Decades earlier, when Grandpa had been diagnosed with heart problems, his doctor prescribed periodic nightcaps. Right up until her death, Grandma continued the ritual of sporadic spots of Canadian Club at bedtime. It didn’t take much hunting to find her stash. Not far from the bottle of whiskey, she had a bag of chocolates stowed. I poured an inch of alcohol and followed it with Vernors and ice cubes. It was then, while I unwrapped a few mini candy bars and arranged them on a plate, that the inexplicable thought came. It was simple and direct.

“Go to the back bedroom.”

So I did. And as soon as I arrived in the doorway of the bedroom, I thought,

“Open the bottom drawer of the dresser.”

So I did. I saw folded blankets, but without pause, I somehow knew to lift them.

And there they were — stacks of Grandpa’s diaries, dozens of spiral notebooks, titled with the words, “Mary and Bob’s Journal”.

The odd thing is, I wasn’t surprised. There had been no hunting, no searching, no memory of the journals. It was as if I had been directed straight to them by an outside force.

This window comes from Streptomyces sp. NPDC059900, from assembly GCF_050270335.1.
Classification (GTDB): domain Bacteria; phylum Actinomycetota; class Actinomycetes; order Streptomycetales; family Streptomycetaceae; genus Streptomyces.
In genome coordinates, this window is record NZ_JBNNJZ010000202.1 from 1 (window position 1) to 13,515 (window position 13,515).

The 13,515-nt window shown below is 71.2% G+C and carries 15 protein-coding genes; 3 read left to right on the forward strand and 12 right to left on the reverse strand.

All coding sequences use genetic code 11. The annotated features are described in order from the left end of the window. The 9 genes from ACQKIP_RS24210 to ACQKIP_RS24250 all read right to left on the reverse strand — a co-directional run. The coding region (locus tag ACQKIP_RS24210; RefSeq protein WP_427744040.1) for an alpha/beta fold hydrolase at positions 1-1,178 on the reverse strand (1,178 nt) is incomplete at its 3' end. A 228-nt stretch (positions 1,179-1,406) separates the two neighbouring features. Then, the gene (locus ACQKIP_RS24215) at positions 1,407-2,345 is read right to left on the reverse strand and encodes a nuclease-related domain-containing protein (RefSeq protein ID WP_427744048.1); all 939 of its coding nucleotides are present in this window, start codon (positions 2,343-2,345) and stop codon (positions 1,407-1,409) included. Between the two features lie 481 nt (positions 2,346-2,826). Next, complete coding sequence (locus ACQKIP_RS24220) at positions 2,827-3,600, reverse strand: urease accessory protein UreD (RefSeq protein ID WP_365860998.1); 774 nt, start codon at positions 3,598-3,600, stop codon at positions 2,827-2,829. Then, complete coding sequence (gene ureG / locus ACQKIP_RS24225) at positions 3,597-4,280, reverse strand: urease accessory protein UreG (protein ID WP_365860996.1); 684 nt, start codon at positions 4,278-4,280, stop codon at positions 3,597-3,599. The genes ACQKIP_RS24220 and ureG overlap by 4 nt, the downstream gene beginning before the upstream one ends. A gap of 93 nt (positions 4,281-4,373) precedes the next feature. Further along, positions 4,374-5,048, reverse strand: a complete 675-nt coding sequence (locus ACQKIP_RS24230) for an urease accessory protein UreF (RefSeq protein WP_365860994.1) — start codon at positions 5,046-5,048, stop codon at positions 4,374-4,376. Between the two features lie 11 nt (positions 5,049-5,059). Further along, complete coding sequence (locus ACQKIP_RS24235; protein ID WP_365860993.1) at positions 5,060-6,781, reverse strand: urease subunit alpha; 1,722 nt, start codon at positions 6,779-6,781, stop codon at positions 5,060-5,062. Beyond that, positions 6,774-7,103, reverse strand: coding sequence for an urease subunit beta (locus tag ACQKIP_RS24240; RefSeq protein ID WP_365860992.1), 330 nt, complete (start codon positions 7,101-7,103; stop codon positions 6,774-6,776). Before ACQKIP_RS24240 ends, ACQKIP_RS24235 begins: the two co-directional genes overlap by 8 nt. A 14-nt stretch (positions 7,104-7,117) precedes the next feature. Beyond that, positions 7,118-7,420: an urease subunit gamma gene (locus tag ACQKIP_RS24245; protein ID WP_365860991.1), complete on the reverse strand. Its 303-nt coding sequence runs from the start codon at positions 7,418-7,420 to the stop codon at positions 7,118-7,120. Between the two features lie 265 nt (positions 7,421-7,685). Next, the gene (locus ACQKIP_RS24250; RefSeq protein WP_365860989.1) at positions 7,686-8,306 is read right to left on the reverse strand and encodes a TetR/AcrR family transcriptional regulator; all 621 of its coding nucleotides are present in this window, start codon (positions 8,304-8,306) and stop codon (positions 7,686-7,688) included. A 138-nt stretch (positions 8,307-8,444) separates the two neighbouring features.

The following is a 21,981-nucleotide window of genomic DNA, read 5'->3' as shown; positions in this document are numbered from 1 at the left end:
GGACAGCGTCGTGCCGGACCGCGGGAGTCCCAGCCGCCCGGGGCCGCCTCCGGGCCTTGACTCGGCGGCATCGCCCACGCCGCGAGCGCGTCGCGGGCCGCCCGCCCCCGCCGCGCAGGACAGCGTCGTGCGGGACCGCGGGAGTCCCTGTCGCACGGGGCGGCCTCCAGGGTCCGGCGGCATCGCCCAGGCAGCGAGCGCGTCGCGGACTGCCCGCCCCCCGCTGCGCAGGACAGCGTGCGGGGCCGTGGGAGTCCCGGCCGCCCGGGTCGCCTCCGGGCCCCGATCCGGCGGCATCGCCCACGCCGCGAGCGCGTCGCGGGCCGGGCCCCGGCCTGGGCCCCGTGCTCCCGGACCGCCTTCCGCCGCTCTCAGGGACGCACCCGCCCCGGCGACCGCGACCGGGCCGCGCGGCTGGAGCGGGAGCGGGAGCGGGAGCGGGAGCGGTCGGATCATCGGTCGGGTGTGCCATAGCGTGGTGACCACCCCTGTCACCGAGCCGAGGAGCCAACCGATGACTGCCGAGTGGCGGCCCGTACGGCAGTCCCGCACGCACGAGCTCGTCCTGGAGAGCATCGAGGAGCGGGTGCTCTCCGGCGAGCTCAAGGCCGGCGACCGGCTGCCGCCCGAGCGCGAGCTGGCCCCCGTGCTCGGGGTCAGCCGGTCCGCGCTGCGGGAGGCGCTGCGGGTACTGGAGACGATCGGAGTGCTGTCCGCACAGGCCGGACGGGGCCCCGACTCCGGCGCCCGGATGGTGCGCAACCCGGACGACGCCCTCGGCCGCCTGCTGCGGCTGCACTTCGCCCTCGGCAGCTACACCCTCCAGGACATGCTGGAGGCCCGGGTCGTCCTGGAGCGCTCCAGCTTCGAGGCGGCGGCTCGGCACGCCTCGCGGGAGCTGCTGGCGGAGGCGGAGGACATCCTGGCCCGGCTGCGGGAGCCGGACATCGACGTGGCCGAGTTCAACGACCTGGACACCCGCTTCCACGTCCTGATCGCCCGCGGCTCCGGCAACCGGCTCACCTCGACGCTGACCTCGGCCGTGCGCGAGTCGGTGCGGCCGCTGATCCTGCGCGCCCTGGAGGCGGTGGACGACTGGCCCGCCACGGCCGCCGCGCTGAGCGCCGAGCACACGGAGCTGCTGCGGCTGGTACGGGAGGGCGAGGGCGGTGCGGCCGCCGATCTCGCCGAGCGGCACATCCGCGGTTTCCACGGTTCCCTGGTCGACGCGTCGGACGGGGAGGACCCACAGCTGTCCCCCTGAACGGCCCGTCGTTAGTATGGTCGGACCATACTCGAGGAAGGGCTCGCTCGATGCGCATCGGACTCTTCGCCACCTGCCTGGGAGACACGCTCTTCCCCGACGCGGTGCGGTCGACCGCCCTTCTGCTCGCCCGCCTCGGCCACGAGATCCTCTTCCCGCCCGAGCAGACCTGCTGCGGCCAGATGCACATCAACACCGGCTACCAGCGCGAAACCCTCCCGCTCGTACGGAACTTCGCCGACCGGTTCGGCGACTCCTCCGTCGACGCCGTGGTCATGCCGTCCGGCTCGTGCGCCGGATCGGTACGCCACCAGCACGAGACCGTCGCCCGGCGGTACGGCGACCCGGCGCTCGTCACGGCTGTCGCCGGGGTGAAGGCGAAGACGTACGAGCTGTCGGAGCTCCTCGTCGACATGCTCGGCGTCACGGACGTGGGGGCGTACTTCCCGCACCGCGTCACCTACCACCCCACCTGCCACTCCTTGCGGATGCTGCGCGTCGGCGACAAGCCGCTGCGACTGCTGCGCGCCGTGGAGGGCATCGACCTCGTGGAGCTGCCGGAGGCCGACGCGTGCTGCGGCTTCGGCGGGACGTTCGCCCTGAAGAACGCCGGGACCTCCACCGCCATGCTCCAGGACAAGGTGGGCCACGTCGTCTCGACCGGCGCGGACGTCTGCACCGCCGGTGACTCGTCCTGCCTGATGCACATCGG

I would be spending that evening with my grandparents. Both of them.

Late into the night, I sat in Grandma’s chair sipping her Canadian Club and read about visits to the library and games of solitaire. Page after page, Grandpa had chronicled their retirement activities in third person with luxuriously mundane detail. Day after day, there are wake up times and temperatures, golf scores and errands recounted. Rarely, if ever, did he mention emotions or qualitative judgments. Things simply were. I read for hours, entranced with the peaceful rhythm of their days.